SSH agent forwarding can be used to make deploying to a server simple. It allows you to use your local SSH keys instead of leaving keys (without passphrases!) sitting on your server.
If you've already set up an SSH key to interact with GitHub Enterprise, you're probably familiar with
ssh-agent. It's a program that runs in the background and keeps your key loaded into memory, so that you don't need to enter your passphrase every time you need to use the key. The nifty thing is, you can choose to let servers access your local
ssh-agent as if they were already running on the server. This is sort of like asking a friend to enter their password so that you can use their computer.
Check out Steve Friedl's Tech Tips guide for a more detailed explanation of SSH agent forwarding.
Ensure that your own SSH key is set up and working. You can use our guide on generating SSH keys if you've not done this yet.
You can test that your local key works by entering
ssh -T firstname.lastname@example.org in the terminal:
$ ssh -T email@example.com # Attempt to SSH in to github > Hi username! You've successfully authenticated, but GitHub does not provide > shell access.
We're off to a great start. Let's set up SSH to allow agent forwarding to your server.
Using your favorite text editor, open up the file at
~/.ssh/config. If this file doesn't exist, you can create it by entering
touch ~/.ssh/configin the terminal.
Enter the following text into the file, replacing
example.comwith your server's domain name or IP:
Host example.com ForwardAgent yes
Warning: You may be tempted to use a wildcard like
Host * to just apply this setting to all SSH connections. That's not really a good idea, as you'd be sharing your local SSH keys with every server you SSH into. They won't have direct access to the keys, but they will be able to use them as you while the connection is established. You should only add servers you trust and that you intend to use with agent forwarding.
To test that agent forwarding is working with your server, you can SSH into your server and run
ssh -T firstname.lastname@example.org once more. If all is well, you'll get back the same prompt as you did locally.
If you're unsure if your local key is being used, you can also inspect the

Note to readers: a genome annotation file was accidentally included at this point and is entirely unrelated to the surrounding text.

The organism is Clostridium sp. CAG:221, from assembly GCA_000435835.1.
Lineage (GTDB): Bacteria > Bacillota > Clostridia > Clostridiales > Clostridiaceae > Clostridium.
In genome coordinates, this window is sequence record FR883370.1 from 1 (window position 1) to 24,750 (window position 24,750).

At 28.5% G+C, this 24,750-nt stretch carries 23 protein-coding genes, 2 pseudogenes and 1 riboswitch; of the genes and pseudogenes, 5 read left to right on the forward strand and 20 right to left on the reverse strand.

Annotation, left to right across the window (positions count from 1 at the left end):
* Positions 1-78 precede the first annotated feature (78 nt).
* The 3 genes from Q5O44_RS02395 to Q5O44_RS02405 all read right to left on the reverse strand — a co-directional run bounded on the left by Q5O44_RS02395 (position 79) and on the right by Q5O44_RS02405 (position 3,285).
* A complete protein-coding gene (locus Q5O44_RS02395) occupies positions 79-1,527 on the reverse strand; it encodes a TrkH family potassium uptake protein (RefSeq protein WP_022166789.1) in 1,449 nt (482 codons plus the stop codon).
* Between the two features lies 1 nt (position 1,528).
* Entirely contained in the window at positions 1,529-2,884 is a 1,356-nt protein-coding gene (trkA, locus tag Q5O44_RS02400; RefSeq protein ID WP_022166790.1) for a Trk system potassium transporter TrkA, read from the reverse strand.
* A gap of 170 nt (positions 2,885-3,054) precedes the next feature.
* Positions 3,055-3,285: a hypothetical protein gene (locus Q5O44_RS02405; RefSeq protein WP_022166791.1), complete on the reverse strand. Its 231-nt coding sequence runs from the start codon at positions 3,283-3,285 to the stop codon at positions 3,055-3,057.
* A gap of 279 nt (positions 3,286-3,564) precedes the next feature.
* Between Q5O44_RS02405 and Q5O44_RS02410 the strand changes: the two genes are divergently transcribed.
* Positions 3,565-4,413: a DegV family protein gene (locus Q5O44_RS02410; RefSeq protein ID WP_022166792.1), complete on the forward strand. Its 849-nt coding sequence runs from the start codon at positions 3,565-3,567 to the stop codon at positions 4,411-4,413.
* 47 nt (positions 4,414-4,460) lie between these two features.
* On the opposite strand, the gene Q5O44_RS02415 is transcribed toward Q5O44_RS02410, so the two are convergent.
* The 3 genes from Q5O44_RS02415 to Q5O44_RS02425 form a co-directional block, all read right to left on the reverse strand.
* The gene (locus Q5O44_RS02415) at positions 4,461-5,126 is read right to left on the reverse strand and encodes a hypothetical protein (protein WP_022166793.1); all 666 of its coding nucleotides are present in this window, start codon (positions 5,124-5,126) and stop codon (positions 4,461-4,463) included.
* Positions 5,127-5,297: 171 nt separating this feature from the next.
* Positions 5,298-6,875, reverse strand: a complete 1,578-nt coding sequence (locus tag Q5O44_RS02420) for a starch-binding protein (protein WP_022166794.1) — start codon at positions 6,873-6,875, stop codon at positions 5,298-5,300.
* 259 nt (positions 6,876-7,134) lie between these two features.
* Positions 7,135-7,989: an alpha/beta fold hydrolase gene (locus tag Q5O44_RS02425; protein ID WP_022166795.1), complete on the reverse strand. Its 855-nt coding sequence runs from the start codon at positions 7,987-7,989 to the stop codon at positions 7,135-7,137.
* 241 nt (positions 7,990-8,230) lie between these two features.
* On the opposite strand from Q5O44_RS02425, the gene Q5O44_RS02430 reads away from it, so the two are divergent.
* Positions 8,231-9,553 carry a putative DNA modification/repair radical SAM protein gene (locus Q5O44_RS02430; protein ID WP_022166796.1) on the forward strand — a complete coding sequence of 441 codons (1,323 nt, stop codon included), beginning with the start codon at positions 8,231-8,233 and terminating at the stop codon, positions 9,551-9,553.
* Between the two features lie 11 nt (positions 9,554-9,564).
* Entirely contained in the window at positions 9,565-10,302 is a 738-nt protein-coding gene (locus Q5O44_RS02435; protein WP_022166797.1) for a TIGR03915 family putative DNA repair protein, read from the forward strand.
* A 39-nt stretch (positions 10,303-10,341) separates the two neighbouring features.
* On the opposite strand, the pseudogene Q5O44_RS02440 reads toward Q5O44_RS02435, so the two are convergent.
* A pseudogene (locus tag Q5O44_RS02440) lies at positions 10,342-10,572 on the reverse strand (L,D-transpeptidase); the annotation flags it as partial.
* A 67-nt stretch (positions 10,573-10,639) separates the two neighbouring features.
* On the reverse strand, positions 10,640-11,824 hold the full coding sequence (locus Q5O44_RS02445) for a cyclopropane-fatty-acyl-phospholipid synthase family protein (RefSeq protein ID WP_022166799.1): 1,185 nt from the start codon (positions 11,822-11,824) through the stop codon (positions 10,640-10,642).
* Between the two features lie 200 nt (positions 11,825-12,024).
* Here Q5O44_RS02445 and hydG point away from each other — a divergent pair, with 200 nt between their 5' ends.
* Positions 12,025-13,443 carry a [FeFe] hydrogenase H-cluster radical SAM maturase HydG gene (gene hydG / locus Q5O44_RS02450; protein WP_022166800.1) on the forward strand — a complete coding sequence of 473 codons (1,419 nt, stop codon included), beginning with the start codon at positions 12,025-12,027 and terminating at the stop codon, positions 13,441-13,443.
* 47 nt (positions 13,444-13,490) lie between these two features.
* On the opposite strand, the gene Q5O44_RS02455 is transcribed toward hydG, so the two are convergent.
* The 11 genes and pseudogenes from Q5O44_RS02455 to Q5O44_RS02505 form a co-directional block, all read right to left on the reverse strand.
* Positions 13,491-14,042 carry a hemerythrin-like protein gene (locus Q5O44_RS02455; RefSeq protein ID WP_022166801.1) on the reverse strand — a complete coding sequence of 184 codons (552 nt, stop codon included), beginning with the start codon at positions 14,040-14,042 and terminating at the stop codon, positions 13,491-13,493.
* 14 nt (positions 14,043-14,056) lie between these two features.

SSH_AUTH_SOCK variable on your server:
$ echo "$SSH_AUTH_SOCK" # Print out the SSH_AUTH_SOCK variable > /tmp/ssh-4hNGMk8AZX/agent.79453
If the variable is not set, it means that agent forwarding is not working:
$ echo "$SSH_AUTH_SOCK" # Print out the SSH_AUTH_SOCK variable > [No output] $ ssh -T email@example.com # Try to SSH to github > Permission denied (publickey).
Here are some things to look out for when troubleshooting SSH agent forwarding.
SSH forwarding only works with SSH URLs, not HTTP(s) URLs. Check the .git/config file on your server and ensure the URL is an SSH-style URL like below:
[remote "origin"] url = firstname.lastname@example.org:yourAccount/yourProject.git fetch = +refs/heads/*:refs/remotes/origin/*
Before you can make your keys work through agent forwarding, they must work locally first. Our guide on generating SSH keys can help you set up your SSH keys locally.
Sometimes, system configurations disallow SSH agent forwarding. You can check if a system configuration file is being used by entering the following command in the terminal:
$ ssh -v example.com # Connect to example.com with verbose debug output > OpenSSH_5.6p1, OpenSSL 0.9.8r 8 Feb 2011 > debug1: Reading configuration data /Users/you/.ssh/config > debug1: Applying options for example.com > debug1: Reading configuration data /etc/ssh_config > debug1: Applying options for * $ exit # Returns to your local command prompt
In the example above, the file ~/.ssh/config is loaded first, then /etc/ssh_config is read. We can inspect that file to see if it's overriding our options by running the following commands:
$ cat /etc/ssh_config # Print out the /etc/ssh_config file > Host * > SendEnv LANG LC_* > ForwardAgent no
In this example, our /etc/ssh_config file specifically says
ForwardAgent no, which is a way to block agent forwarding. Deleting this line from the file should get agent forwarding working once more.
Agent forwarding may also be blocked on your server. You can check that agent forwarding is permitted by SSHing into the server and running
sshd_config. The output from this command should indicate that
AllowAgentForwarding is set.
On most computers, the operating system automatically launches
ssh-agent for you. On Windows, however, you need to do this manually. We have a guide on how to start
ssh-agent whenever you open Git Bash.
To verify that
ssh-agent is running on your computer, type the following command in the terminal:
$ echo "$SSH_AUTH_SOCK" # Print out the SSH_AUTH_SOCK variable > /tmp/launch-kNSlgU/Listeners
You can check that your key is visible to
ssh-agent by running the following command:
If the command says that no identity is available, you'll need to add your key:
$ ssh-add yourkey
On Mac OS X,
ssh-agent will "forget" this key, once it gets restarted during reboots. But you can import your SSH keys into Keychain using this command:
$ ssh-add -K yourkey